In the beginning there was the river known by First Nations as Askunissippi or Antler, La Tranche by the French and finally the Thames by the British. It has threaded its way through 11,000 years of history witness to discovery, settlement, triumphs and tragedy. From its sources near Tavistock,Thamesford and Innerkip, it has a drainage basin that stretches over 200 kilometres and drains nearly 6,000 square kilometres before emptying into Lake St. Clair just above the Detroit River
It seems inconceivable that early North Americans often travelled hundreds of kilometres on foot through dense wilderness anywhere from the Golf of Mexico to the Gulf of St. Lawrence. An Indian path, a horse or a settler’s ox drawn cart would have been a luxury. For many of these travellers the Thames River offered respite from their tedious journey as a ride by canoe or raft would give some speed and ease to the trip.
Who were these people? They came from all walks of life, the famous, Indian hunters and warriors with their families, Jesuit missionaries, fur traders, surveyors, Loyalist and French settlers to name just a few. Surprisingly many important historical figures plied the waters of the Thames: Indian leaders such as Joesph Brant and Tecumseh, military leaders and dignitaries like British Generals Brock and Proctor and Lt. Governor John Graves Simcoe and even American notables like future President Harrison and future Vice President Johnson and Commodore Perry.
When settlement came to the area it did so in the late 1700’s and along the banks of the Thames where the river supplied a source of water, food and transportation. After the American Revolution, Empire Loyalists and French settlers from the Detroit area began to carve homes out of the wilderness. Matthew and Hannah Dolsen came from Pennsylvania and established a trading post just west of present day Chatham. Moravian missionaries and a small group of Delaware Indians, attempting to escape persecution in Ohio, created the settlement of Fairfield east of the future village of Thamesville.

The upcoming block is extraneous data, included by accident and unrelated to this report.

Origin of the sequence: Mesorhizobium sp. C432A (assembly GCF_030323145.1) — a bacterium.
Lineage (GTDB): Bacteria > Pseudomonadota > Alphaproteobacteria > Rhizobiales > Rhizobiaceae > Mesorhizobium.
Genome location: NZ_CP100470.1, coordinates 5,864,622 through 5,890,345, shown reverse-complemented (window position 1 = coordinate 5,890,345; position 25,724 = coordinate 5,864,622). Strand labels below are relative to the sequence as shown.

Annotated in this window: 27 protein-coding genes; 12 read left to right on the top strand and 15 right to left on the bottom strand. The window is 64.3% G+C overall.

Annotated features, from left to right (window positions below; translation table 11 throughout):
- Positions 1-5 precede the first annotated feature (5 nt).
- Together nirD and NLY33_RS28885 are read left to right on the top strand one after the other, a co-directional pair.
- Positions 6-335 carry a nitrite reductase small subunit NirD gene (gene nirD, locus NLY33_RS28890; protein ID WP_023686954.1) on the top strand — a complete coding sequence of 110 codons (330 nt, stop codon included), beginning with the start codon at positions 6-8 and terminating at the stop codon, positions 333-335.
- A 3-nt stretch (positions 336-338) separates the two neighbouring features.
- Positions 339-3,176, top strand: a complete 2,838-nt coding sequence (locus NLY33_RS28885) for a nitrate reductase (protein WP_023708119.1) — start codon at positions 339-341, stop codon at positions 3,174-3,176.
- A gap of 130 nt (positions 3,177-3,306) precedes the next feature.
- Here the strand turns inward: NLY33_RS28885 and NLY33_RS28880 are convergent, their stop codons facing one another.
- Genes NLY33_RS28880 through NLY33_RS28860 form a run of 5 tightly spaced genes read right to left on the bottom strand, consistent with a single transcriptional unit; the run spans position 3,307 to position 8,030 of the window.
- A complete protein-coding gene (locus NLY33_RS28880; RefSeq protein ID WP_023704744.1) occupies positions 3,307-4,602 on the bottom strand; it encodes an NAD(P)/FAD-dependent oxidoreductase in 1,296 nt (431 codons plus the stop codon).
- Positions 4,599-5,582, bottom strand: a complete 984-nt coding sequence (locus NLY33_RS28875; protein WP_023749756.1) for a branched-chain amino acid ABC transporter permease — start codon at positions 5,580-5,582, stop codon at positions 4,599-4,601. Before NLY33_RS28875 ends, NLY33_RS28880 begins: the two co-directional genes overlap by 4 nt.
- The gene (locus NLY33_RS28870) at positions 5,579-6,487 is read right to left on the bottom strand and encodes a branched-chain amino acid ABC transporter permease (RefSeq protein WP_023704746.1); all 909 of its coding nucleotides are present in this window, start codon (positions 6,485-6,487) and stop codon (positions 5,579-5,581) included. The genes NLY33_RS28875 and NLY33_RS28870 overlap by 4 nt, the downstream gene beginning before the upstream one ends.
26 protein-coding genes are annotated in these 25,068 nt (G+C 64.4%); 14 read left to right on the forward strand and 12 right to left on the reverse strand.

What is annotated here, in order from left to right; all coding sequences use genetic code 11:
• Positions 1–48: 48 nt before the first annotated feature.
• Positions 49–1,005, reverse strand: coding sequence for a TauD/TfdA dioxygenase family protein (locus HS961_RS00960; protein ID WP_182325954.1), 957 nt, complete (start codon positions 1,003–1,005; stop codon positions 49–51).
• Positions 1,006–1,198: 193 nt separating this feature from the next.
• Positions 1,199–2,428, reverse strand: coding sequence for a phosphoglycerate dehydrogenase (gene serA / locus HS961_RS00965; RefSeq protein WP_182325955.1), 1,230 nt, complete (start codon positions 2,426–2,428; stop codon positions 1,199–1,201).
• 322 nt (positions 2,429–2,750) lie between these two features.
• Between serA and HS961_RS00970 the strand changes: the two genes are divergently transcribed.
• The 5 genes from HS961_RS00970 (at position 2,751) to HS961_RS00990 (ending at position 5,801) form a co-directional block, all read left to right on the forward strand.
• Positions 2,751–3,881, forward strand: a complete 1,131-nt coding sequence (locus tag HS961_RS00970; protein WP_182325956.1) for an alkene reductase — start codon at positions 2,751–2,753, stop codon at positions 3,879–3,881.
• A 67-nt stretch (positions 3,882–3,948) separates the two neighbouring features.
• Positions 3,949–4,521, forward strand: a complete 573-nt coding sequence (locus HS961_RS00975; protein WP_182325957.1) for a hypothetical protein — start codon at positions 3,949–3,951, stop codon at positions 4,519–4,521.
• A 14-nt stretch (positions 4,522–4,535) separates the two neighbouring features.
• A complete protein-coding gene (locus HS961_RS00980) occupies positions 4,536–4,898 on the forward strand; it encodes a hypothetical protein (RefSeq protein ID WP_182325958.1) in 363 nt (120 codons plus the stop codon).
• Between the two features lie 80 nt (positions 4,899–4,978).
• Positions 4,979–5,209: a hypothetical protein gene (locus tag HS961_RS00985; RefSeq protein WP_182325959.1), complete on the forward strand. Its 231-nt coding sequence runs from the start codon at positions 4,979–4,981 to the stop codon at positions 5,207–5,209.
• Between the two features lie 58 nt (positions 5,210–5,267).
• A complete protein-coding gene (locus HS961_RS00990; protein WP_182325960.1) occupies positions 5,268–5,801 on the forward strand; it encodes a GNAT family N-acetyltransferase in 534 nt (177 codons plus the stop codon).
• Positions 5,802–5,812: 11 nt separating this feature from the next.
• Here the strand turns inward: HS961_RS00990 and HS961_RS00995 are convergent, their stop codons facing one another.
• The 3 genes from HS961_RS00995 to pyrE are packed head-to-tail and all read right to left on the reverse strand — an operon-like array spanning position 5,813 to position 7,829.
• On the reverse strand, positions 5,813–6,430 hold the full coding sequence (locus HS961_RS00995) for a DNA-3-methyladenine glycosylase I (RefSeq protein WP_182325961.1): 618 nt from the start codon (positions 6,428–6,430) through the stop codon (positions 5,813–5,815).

The lives of the settlers were hard but peaceful until the War of 1812 when two and a half years of unrest came to the river. The fall of 1813 brought the Battle of the Thames and thousands of Indian warriors and their families, refugees and British and American soldiers to the doorstep of these pioneers. Their fields, crops, animals, fences, etc. Were destroyed by the hordes who needed food and warmth. It would take another 10 years for these farms to recover with little reparation given even though it was applied for by the settlers.
By the mid 1800’s Chatham and other villages sprang up along the river’s banks and for the next century it was a busy commercial waterway. The bridge tender was kept busy opening and closing Chatham’s two bridges as first schooner then steamers carried lumber, grain, coal and passengers to and from Detroit and other ports on the Great Lakes. The Thames has also been a source of recreation for area residents. Swimming, skating, fishing, excursions to Detroit, motorboat races and yachting parties. Many a Chatham-Kent boy has had his “Tom Sawyer” adventures as local author Arthur Stringer recounts in his novel “Lonely O’Malley”.
For centuries the Thames River has given us so many gifts but as a force of nature it can also be unpredictably dangerous, taking lives and property during floods and other disasters. In 2000, The Thames was designated a Canadian Heritage River by both Provincial and Federal Governments in recognition of its important place in Canadian history. As we take in the peaceful vista of today’s Thames River, lined on each side by prosperous farms and beautiful homes, let us pause to remember and respect the settlers who came here seeking a new life more that 250 years ago.
REFERENCES: Romantic Kent by Victor Lauriston
The Thames River by Jim Gilbert 2005
When Chatham was Woods: Reminiscences of the Pioneers by John Rhodes
Greater Evils by Glen Stott
Name of sponsor of Barn Quilt : Lower Thames Valley Conservation Authority
100 Thames Street, Chatham, ON
Latitude : 42.40755 Longitude : -82.1852